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Submission + - Silicon Valley Is the World's Innovation Capital Because of a Legal Technicality

HughPickens.com writes: Natalie Kitroeff writes at Bloomberg that a new study says the secret to Silicon Valley’s triumph as the global capital of innovation may lie in a quirk of California’s employment law that prohibits the legal enforcement of non-compete clauses. Unlike most states, California prohibits enforcement of non-compete clauses that force people who leave jobs to wait for a predetermined period before taking positions at rival companies. That puts California in the ideal position to rob other regions of their most prized inventors, “Policymakers who sanction the use of non-competes could be inadvertently creating regional disadvantage as far as retention of knowledge workers is concerned,” wrote the authors of the study "Regional disadvantage? Employee non-compete agreements and brain drain" (PDF). "Regions that choose to enforce employee non-compete agreements may therefore be subjecting themselves to a domestic brain drain not unlike that described in the literature on international emigration out of less developed countries."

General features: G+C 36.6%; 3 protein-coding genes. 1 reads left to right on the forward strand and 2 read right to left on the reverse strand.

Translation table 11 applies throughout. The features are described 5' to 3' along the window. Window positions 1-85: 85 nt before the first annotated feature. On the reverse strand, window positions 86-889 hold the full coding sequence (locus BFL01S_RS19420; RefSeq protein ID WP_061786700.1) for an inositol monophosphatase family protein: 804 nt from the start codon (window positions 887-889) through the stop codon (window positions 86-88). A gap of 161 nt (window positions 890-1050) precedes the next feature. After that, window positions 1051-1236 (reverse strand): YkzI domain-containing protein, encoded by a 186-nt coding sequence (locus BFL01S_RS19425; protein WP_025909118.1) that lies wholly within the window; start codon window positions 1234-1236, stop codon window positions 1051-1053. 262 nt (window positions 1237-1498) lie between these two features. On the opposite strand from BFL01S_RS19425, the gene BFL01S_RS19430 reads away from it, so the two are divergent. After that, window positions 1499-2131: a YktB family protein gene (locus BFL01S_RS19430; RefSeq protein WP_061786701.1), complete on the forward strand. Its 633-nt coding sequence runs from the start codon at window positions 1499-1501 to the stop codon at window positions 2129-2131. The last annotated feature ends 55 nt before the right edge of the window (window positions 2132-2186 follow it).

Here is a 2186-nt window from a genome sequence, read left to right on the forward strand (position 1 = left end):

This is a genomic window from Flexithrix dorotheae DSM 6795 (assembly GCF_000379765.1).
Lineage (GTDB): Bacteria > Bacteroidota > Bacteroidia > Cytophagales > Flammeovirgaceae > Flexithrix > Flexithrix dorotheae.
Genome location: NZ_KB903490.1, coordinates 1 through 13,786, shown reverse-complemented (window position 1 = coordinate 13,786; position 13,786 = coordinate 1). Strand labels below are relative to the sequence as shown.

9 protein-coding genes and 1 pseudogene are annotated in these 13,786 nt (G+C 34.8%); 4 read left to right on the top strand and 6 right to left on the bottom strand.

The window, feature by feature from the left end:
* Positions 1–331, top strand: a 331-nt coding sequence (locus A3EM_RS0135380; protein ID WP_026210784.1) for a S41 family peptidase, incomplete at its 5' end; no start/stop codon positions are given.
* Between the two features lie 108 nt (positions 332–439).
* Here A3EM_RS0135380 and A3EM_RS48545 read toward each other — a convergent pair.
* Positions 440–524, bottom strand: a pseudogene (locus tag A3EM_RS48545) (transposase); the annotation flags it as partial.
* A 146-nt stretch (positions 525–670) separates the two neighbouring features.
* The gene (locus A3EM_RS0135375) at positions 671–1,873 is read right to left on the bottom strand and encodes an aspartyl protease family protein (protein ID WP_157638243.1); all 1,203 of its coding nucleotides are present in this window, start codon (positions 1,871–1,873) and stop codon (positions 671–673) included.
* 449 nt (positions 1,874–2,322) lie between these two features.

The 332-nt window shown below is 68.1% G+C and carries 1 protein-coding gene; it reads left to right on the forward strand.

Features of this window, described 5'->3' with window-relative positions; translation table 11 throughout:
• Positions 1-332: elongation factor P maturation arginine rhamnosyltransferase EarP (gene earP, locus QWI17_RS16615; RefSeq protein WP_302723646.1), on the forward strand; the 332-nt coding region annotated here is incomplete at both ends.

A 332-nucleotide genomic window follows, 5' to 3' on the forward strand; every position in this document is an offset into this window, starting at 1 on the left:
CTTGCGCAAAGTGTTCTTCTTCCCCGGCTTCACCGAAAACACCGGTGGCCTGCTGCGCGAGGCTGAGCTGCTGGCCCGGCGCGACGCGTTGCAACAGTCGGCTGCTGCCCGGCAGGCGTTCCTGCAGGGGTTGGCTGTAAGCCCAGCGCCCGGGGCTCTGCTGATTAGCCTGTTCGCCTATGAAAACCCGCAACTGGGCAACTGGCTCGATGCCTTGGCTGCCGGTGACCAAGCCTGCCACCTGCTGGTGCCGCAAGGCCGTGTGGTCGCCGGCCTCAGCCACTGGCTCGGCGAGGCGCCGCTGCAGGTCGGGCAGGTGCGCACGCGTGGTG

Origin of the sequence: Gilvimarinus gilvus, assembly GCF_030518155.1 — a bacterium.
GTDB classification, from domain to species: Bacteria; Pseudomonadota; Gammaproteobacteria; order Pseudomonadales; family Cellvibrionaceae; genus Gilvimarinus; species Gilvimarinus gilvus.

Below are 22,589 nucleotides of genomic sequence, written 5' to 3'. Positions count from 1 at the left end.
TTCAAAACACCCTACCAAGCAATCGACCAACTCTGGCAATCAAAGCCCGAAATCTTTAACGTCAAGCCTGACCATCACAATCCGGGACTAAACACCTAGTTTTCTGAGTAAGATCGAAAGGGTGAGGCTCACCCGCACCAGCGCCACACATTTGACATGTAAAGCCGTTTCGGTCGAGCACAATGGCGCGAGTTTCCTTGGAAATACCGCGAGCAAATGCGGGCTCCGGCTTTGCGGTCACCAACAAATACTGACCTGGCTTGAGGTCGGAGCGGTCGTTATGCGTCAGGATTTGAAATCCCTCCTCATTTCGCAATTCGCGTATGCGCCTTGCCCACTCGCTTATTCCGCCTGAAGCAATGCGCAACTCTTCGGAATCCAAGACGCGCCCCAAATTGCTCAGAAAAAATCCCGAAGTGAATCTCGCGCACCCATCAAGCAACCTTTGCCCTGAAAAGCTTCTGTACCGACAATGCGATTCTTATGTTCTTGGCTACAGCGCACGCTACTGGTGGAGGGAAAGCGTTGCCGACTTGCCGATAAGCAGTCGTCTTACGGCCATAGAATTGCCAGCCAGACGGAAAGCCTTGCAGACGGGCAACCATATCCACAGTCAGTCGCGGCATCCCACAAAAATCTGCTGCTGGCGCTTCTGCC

The study, which looked at the behavior of people who had registered at least two patents from 1975 to 2005, focused on Michigan, which in 1985 reversed its longstanding prohibition of non-compete agreements. The authors found that after Michigan changed the rules, the rate of emigration among inventors was twice as a high as it was in states where non-competes remained illegal. Even worse for Michigan, its most talented inventors were also the most likely to flee. "Firms are going to be willing to relocate someone who is really good, as opposed to someone who is average," says Lee Fleming. For the inventors, it makes sense to take a risk on a place such as California, where they have more freedom. "If the job they relocate for doesn’t work out, then they can walk across the street because there are no non-competes